And that is why Bush Radio is the mother of all community radio stations in SA. Not only because we were the first, we contributed into shaping the community broadcasting regulatory and funding framework, and also because almost all subsequent community radio initiatives received their training at Bush Radio, and because Bush Radio alumni went out to take our dream forward.


Lumko Mtimde with Oscar Lewendaal of UWC Radio Society

A Firm Foundation For A Bright Future

The University of the Western Cape had a big role to play in the new South Africa – helping to pen the new Constitution, providing leaders for the first truly democratic government, and producing new generations of students to change the world.

In all that, UWC Radio (which coexisted with the real community radio, Bush Radio) continued narrowcasting in the student centre, UWC Radio was retired in the early 2000s. However, it returned and formed the launch of the student-run UWC Media Society in 2019, and the launch of uDubs Radio.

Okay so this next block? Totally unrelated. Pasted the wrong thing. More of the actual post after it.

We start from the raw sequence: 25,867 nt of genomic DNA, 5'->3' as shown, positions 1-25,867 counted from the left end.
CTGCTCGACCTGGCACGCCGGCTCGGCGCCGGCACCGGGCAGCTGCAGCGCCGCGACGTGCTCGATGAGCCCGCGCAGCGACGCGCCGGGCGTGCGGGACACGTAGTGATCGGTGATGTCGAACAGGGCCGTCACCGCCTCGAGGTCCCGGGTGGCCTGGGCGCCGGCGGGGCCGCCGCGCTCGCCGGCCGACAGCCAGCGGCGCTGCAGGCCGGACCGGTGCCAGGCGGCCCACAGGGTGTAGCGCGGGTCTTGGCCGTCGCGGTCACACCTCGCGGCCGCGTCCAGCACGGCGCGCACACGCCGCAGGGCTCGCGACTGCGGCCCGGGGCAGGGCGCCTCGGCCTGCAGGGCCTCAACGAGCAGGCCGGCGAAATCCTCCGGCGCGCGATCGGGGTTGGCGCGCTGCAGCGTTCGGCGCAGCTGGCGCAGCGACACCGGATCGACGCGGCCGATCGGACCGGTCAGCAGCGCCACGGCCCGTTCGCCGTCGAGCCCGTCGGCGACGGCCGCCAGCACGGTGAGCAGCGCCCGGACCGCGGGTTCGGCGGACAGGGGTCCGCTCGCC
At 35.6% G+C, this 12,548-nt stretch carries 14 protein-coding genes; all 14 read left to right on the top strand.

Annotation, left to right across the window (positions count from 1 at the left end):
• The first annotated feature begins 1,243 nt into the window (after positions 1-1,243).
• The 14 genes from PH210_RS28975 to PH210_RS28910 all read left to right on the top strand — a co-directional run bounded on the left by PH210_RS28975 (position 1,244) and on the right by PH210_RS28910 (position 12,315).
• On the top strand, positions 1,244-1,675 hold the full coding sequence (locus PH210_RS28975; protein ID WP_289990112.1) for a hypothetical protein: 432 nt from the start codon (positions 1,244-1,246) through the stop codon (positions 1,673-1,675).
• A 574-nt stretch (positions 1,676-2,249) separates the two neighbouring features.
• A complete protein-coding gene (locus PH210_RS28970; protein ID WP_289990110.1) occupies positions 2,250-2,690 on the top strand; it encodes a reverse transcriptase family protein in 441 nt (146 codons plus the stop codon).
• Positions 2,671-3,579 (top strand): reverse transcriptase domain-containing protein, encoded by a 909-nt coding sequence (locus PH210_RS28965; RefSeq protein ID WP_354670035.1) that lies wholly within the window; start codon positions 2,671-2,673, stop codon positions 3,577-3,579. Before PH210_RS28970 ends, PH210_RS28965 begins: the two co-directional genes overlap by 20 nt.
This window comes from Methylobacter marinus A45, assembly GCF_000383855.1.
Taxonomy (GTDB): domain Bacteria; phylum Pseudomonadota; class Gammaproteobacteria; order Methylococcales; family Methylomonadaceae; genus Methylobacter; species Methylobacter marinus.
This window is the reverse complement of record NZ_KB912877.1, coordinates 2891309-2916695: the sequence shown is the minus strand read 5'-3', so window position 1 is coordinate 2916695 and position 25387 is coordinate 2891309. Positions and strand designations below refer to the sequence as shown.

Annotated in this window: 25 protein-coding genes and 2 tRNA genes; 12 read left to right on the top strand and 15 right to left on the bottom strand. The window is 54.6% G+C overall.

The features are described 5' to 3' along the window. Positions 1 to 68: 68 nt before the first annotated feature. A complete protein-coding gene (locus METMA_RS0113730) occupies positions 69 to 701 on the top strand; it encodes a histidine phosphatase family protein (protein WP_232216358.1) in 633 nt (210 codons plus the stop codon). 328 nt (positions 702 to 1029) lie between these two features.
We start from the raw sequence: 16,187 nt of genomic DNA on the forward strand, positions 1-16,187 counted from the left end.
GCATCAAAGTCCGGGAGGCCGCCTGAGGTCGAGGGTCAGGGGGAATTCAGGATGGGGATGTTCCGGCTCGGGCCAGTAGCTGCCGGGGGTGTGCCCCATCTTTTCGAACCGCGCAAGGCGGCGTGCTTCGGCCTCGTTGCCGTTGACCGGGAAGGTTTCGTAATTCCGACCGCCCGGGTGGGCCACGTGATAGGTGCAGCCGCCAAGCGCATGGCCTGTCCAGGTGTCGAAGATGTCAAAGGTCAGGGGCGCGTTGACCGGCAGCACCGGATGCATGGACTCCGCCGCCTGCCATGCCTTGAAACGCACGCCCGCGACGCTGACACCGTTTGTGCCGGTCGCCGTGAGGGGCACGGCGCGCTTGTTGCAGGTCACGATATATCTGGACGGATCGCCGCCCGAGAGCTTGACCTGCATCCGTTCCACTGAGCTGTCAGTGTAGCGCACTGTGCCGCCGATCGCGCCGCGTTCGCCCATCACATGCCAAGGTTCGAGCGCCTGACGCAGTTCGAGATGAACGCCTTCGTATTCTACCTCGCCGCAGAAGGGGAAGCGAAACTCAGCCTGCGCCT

And now, as we celebrate 60 years of UWC, we have seen new technologies leading to the digital economy becoming an inevitable future, digital media becoming a real and currently relevant platform,  digitisation and e-learning becoming a new reality for our education system.

These are exciting – and turbulent – times. And if there’s one thing the “Intellectual Home of the Left” knows, it’s how to make the most of those. So I have no doubt the University of the Western Cape will help lead us to greater heights in the next 60 years.

Lumko Mtimde is Special Advisor to the Minister in the Presidency, The Presidency, Republic of South Africa, a founding member (and first CEO) of the National Community Radio Forum (NCRF), President of the AMARC Africa and Vice-President of AMARC International. A former AZASO (SATISCO), SANSCO, SASPU and SASCO member, he’s a proud UWC alumnus (BSc Biochemistry and Physiology), and of UNISA (Postgraduate Diploma in ICT Policy and Regulation), Residence assistant, and founding Treasurer (and later Chairperson) of UWC’s Bush Radio – South Africa’s first community radio station. He was a long-serving Councillor of the IBA and ICASA, long-serving CEO of the MDDA, and served on a number of Boards, including SABC, SENTECH, NSFAS, ANDA, Ingwe TVET College Council, etc. He has served Government as a Chief of Staff (Minister of Agriculture, Forestry and Fisheries) and Chief Director responsible for broadcasting policy (Ministry of Communications).​​​​​​​​​​​​​​​